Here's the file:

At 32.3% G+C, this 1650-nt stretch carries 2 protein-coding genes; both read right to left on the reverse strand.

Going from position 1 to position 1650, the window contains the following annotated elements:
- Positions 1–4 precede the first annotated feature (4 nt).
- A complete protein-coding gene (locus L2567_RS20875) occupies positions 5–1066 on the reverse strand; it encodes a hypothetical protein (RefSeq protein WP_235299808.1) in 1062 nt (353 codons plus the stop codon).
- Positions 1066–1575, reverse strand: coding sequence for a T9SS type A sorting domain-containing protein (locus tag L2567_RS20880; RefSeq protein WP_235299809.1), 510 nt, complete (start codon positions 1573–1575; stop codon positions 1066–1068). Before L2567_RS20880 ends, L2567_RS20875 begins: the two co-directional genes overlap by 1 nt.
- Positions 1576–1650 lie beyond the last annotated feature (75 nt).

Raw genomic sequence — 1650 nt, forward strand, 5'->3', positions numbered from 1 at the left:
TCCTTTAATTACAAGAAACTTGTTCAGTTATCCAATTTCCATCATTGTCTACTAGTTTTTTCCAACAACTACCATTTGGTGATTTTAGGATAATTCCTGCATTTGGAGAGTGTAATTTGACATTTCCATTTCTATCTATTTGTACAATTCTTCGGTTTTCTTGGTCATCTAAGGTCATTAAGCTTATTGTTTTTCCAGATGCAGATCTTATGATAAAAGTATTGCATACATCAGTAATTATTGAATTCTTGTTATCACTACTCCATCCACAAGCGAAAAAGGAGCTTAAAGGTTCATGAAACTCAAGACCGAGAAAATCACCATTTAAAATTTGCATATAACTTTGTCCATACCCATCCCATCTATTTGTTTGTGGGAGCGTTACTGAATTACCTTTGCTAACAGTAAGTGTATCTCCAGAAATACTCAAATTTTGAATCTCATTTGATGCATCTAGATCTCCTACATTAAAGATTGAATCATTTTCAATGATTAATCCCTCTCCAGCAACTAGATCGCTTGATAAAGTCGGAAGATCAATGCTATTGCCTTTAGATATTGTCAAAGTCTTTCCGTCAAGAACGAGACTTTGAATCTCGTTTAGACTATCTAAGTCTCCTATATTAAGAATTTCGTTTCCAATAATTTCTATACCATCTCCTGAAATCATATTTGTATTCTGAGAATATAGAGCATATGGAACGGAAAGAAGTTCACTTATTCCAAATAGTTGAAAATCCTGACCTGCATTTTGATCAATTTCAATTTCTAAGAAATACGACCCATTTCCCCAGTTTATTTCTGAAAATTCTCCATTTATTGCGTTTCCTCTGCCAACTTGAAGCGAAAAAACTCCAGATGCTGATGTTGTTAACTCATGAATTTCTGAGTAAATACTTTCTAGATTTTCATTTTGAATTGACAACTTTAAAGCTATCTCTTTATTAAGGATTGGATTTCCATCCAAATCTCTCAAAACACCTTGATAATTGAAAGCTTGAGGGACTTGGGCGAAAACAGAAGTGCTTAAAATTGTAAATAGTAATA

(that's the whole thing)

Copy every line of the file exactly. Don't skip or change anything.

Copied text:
At 32.3% G+C, this 1650-nt stretch carries 2 protein-coding genes; both read right to left on the reverse strand.

Going from position 1 to position 1650, the window contains the following annotated elements:
- Positions 1–4 precede the first annotated feature (4 nt).
- A complete protein-coding gene (locus L2567_RS20875) occupies positions 5–1066 on the reverse strand; it encodes a hypothetical protein (RefSeq protein WP_235299808.1) in 1062 nt (353 codons plus the stop codon).
- Positions 1066–1575, reverse strand: coding sequence for a T9SS type A sorting domain-containing protein (locus tag L2567_RS20880; RefSeq protein WP_235299809.1), 510 nt, complete (start codon positions 1573–1575; stop codon positions 1066–1068). Before L2567_RS20880 ends, L2567_RS20875 begins: the two co-directional genes overlap by 1 nt.
- Positions 1576–1650 lie beyond the last annotated feature (75 nt).

Raw genomic sequence — 1650 nt, forward strand, 5'->3', positions numbered from 1 at the left:
TCCTTTAATTACAAGAAACTTGTTCAGTTATCCAATTTCCATCATTGTCTACTAGTTTTTTCCAACAACTACCATTTGGTGATTTTAGGATAATTCCTGCATTTGGAGAGTGTAATTTGACATTTCCATTTCTATCTATTTGTACAATTCTTCGGTTTTCTTGGTCATCTAAGGTCATTAAGCTTATTGTTTTTCCAGATGCAGATCTTATGATAAAAGTATTGCATACATCAGTAATTATTGAATTCTTGTTATCACTACTCCATCCACAAGCGAAAAAGGAGCTTAAAGGTTCATGAAACTCAAGACCGAGAAAATCACCATTTAAAATTTGCATATAACTTTGTCCATACCCATCCCATCTATTTGTTTGTGGGAGCGTTACTGAATTACCTTTGCTAACAGTAAGTGTATCTCCAGAAATACTCAAATTTTGAATCTCATTTGATGCATCTAGATCTCCTACATTAAAGATTGAATCATTTTCAATGATTAATCCCTCTCCAGCAACTAGATCGCTTGATAAAGTCGGAAGATCAATGCTATTGCCTTTAGATATTGTCAAAGTCTTTCCGTCAAGAACGAGACTTTGAATCTCGTTTAGACTATCTAAGTCTCCTATATTAAGAATTTCGTTTCCAATAATTTCTATACCATCTCCTGAAATCATATTTGTATTCTGAGAATATAGAGCATATGGAACGGAAAGAAGTTCACTTATTCCAAATAGTTGAAAATCCTGACCTGCATTTTGATCAATTTCAATTTCTAAGAAATACGACCCATTTCCCCAGTTTATTTCTGAAAATTCTCCATTTATTGCGTTTCCTCTGCCAACTTGAAGCGAAAAAACTCCAGATGCTGATGTTGTTAACTCATGAATTTCTGAGTAAATACTTTCTAGATTTTCATTTTGAATTGACAACTTTAAAGCTATCTCTTTATTAAGGATTGGATTTCCATCCAAATCTCTCAAAACACCTTGATAATTGAAAGCTTGAGGGACTTGGGCGAAAACAGAAGTGCTTAAAATTGTAAATAGTAATA